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China's Space Station Actually Had A Productive Lifetime Despite Devastating Fate

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Despite being doomed to crash back to Earth, the Tiangong-1 has made impressive accomplishments throughout its entire lifetime, which include providing useful data during global disasters and helping China fine-tune its plans for a bigger space station.

Before losing contact with the China Manned Space Engineering Office (CMSE), it managed to complete 1,630 days of service, though it has originally been designed for a two-year mission.

The prototype orbital facility was launched using a CZ-2F booster from the Jiuquan Satellite Launch Center on Sept. 29, 2011, and finished its final orbital adjustment by December 2015.

Based on the latest update issued by the European Space Agency on March 27, Tiangong-1 is expected for an uncontrolled reentry between the mornings of March 31 and April 2 in UTC time, somewhere along 43ºN and 43ºS latitudes.

Environmental Monitoring And Global Disaster Control

In 2014, CMSE officials announced that experimental space lab has obtained scientific data that is significant to the investigation of the Earth's mineral resources, the conservation of its oceans and forests, and monitoring of the global environment.

The same data proved useful in supplying images for emergency response in the midst of the Yuyao Flood Disaster and an Australian bushfire back in 2013. Though it wasn't released for public use, the information recorded by the facility was accessible to those who have paid for the service.

Experimental Model For China's National Space Station

Aside from data gathering, a report states that Tiangong-1 has allowed CMSE to master docking and other techniques vital to the development of the country's future national space station.

From November 2011 until June 2013, it served as the target vehicle for three missions. Shenzhou 8 was the first to use the prototype as a rendezvous location in November 2011. The mission managed the safe harbor of two uncrewed vehicles within a period of 16.5 days.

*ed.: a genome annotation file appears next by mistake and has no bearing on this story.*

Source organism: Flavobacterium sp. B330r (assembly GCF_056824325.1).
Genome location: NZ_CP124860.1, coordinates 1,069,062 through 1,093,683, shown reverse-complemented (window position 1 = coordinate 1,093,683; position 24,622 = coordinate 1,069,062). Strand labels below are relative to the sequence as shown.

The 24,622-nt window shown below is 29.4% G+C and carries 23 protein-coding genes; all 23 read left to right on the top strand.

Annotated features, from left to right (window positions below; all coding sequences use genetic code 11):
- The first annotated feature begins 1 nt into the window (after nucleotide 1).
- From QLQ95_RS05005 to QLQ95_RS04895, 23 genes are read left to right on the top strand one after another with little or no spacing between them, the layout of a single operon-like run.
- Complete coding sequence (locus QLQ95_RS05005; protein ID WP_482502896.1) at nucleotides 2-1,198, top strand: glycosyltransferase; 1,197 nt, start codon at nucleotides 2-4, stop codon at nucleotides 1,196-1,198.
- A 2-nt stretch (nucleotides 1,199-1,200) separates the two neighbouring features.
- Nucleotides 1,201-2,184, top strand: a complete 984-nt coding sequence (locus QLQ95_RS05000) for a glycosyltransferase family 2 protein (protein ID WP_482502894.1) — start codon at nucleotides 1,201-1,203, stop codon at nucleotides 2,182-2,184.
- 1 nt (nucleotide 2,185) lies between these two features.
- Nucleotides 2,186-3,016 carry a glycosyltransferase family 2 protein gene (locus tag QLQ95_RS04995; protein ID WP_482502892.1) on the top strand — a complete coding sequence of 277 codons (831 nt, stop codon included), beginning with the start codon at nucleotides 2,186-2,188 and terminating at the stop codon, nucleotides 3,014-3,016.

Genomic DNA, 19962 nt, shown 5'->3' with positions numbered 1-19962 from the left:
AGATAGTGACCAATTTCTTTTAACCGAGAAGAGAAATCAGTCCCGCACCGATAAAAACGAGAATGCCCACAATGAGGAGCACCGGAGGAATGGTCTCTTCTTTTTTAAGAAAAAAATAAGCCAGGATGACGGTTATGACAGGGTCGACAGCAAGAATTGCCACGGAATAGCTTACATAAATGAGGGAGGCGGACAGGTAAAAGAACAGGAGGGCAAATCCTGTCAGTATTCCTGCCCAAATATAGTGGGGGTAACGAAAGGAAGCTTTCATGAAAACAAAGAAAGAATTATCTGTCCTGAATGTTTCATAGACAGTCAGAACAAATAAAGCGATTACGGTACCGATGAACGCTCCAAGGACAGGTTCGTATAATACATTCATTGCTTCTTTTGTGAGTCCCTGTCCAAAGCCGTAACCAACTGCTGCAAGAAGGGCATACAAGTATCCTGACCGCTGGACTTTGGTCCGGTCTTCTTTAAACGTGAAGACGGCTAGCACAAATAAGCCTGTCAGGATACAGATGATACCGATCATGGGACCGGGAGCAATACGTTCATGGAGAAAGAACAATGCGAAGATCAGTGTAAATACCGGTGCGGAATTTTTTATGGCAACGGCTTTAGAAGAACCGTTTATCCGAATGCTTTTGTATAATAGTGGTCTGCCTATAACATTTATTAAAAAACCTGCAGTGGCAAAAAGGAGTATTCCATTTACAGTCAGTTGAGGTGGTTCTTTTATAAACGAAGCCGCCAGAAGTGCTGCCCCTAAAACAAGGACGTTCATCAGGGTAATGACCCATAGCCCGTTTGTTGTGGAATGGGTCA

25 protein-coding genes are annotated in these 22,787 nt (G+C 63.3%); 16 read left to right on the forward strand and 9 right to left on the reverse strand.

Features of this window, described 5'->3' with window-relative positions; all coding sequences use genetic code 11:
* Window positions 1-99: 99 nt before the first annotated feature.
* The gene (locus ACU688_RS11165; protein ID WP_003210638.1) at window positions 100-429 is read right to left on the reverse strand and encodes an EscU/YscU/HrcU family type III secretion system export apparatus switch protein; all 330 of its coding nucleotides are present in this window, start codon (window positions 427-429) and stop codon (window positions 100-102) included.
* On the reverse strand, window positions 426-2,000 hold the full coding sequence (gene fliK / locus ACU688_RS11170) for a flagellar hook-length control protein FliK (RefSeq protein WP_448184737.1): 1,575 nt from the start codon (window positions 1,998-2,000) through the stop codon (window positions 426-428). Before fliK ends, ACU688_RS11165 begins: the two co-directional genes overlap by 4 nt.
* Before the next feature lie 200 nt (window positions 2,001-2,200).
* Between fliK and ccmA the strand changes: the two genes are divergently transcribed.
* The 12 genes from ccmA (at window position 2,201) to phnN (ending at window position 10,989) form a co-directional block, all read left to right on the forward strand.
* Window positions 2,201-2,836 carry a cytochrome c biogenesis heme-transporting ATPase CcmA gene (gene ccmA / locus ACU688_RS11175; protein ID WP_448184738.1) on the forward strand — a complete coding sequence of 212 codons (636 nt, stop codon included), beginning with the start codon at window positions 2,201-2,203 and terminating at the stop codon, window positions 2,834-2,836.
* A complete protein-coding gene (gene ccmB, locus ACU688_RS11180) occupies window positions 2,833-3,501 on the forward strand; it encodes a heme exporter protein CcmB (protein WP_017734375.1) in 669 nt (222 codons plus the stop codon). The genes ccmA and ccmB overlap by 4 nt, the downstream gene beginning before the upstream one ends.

The next mission, Shenzhou 9, followed in June 2012 with a crew of three. China's first woman in space Liu Yang was accompanied by two other astronauts, Jing Haipeng and Liu Wang. Under the mission, they spent a total of 10 days on the facility to test automatic and manual docking methods.

Shenzhou 10 was the last mission seen by the Tiangong-1. It arrived in June 2013, with a three-man crew comprised of Chinese astronauts Nie Haisheng, Zhang Xiaoguang, and Wang Yaping. They stayed for 15 days to perform experiments in the fields of science, technology, and space medicine. Wang, in particular, streamed physics classes through live television broadcasts.

The 30-Year Plan To Build China's Space Lab In Low Earth Orbit

The 9.4-ton facility, which name literally translates to "Heavenly Palace 1," is a part of the nation's 30-year plan to build and launch a larger space station into the low Earth orbit (LEO) by 2020.

According to a separate report, such plan has been in existence since March 1986. It was formulated out of a debate among more than a hundred Chinese experts and institutional leaders from relevant fields. Government leaders approved the initial phase of the plan in January 1992.

To track the Tiangong-1's anticipated crash, forecasts of the event is now updated every one to two days. Unfortunately, ESA cannot determine its exact time and location.

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